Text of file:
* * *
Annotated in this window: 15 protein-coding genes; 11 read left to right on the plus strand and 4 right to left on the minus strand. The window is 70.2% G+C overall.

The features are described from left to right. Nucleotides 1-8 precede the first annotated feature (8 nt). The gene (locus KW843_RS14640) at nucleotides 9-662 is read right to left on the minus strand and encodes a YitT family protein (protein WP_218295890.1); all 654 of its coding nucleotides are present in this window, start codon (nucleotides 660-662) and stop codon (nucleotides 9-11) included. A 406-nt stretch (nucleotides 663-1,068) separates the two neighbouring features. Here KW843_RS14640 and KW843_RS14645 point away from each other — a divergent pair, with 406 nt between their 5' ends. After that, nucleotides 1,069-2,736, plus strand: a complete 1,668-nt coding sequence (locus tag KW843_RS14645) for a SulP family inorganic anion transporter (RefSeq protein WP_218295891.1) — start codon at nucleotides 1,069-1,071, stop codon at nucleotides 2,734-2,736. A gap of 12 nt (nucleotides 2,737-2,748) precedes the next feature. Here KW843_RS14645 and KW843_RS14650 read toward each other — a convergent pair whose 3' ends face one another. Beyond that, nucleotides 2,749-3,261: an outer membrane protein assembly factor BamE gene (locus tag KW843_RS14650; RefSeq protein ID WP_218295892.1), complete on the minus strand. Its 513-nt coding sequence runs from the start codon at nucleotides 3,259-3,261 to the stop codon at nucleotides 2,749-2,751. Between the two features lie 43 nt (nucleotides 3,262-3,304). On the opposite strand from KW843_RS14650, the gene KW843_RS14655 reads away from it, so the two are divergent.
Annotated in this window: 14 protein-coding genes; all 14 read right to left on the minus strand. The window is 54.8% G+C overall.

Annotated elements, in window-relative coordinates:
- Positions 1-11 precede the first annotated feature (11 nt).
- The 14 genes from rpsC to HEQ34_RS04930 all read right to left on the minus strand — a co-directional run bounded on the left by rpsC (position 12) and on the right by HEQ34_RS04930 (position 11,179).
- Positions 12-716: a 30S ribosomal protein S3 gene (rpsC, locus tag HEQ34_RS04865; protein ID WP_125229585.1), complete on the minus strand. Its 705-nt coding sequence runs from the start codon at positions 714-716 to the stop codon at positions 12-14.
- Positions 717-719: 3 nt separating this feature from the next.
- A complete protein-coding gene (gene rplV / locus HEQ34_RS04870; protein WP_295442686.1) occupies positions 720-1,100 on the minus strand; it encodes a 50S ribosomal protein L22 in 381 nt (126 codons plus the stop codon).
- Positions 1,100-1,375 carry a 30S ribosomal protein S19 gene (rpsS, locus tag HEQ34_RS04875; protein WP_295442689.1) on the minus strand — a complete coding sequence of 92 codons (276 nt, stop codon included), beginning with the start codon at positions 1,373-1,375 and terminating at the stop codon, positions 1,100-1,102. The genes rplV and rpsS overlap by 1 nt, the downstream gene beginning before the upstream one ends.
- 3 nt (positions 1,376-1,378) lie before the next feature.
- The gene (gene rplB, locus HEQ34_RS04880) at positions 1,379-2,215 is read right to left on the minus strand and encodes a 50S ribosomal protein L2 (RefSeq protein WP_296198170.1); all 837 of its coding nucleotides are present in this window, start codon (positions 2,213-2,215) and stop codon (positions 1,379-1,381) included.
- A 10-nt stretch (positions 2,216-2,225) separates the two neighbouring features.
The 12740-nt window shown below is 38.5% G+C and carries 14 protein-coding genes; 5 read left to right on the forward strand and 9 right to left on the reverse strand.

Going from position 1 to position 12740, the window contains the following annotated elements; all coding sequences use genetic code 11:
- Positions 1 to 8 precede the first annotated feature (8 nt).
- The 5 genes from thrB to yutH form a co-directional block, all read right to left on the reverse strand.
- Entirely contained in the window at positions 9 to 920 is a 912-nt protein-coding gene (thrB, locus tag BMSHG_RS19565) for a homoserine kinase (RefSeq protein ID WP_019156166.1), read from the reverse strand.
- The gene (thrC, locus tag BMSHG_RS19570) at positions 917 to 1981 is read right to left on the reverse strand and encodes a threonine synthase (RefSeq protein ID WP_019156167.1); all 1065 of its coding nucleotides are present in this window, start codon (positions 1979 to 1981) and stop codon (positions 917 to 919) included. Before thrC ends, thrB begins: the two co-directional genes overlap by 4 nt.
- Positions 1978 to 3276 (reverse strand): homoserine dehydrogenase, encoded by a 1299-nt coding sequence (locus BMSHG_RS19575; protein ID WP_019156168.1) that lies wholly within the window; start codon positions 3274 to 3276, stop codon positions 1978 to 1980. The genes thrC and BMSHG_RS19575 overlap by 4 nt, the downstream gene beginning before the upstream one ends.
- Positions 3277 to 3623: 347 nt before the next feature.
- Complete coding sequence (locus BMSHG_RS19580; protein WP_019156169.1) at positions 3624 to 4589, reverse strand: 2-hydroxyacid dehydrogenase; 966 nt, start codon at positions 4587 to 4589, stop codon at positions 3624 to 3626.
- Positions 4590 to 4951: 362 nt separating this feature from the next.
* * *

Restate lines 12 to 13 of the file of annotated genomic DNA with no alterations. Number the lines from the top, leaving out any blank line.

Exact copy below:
- The gene (gene rplB, locus HEQ34_RS04880) at positions 1,379-2,215 is read right to left on the minus strand and encodes a 50S ribosomal protein L2 (RefSeq protein WP_296198170.1); all 837 of its coding nucleotides are present in this window, start codon (positions 2,213-2,215) and stop codon (positions 1,379-1,381) included.
- A 10-nt stretch (positions 2,216-2,225) separates the two neighbouring features.